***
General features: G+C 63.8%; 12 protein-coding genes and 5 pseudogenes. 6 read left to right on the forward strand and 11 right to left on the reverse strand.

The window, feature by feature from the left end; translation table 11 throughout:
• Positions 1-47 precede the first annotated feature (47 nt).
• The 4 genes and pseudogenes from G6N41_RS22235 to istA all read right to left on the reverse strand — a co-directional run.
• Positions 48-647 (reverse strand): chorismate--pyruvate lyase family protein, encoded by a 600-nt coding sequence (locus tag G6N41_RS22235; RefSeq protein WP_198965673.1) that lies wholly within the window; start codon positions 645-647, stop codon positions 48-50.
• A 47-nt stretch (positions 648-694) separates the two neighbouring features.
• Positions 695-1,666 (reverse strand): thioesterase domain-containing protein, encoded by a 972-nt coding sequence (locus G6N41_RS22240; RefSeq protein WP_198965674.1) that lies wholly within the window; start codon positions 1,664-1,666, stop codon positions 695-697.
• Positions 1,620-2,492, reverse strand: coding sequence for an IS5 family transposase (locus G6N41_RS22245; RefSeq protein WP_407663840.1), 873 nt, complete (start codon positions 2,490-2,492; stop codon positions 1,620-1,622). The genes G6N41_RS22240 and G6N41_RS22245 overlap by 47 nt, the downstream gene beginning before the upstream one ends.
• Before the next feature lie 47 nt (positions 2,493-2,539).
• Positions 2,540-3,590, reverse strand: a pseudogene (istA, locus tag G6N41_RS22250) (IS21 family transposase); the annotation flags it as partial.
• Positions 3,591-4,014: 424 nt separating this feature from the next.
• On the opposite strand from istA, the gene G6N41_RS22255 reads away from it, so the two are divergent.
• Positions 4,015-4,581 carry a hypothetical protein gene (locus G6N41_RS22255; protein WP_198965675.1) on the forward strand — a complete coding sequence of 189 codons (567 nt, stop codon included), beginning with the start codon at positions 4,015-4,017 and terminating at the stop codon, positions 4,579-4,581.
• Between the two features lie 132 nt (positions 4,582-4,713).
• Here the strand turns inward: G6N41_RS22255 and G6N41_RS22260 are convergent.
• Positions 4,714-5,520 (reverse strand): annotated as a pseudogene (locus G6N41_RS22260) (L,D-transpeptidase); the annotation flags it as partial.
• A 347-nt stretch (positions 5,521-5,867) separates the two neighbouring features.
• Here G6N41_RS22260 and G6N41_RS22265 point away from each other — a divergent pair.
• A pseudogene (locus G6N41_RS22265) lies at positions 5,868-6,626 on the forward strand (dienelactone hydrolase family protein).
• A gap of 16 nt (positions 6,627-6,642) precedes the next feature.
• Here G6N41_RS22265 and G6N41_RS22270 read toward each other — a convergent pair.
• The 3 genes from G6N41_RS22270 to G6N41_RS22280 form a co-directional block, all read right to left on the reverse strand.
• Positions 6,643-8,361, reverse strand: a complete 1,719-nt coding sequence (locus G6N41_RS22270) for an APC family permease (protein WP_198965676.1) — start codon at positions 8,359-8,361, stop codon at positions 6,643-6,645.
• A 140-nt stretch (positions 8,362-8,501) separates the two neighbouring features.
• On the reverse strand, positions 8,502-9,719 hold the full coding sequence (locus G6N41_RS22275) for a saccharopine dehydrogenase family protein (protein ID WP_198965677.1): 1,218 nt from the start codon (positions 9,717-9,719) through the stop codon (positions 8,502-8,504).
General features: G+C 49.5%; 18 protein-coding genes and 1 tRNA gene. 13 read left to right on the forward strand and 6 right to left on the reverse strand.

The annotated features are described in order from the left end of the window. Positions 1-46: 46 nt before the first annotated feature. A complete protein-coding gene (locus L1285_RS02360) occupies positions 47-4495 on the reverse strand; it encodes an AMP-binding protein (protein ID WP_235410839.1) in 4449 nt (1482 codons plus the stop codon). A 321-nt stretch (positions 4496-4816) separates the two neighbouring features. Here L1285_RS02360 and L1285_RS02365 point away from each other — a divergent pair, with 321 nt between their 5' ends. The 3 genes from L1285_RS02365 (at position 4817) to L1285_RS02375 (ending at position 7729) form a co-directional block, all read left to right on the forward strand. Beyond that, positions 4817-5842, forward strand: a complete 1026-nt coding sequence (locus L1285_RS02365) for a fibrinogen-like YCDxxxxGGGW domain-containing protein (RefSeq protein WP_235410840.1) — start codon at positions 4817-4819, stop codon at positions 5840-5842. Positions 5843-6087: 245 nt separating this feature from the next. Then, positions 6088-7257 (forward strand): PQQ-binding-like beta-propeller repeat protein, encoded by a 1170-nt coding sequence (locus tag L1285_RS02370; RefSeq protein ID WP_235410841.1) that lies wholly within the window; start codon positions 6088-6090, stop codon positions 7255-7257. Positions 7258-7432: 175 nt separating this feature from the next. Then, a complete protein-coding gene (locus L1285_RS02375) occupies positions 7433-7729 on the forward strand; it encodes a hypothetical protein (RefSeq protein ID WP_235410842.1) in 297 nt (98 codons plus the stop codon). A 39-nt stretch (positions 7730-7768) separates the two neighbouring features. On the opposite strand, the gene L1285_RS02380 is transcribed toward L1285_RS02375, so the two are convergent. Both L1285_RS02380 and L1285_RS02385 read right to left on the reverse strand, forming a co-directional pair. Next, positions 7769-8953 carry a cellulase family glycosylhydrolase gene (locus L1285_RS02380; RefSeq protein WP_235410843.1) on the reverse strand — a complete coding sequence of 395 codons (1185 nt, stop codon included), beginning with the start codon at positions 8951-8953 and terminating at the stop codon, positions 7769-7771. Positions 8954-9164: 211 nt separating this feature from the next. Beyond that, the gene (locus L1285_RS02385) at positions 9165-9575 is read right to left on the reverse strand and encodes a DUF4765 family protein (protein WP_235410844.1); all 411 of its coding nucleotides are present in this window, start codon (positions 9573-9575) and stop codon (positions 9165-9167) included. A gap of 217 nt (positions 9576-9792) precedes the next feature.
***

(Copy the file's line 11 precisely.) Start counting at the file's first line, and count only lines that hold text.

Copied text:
• Positions 3,591-4,014: 424 nt separating this feature from the next.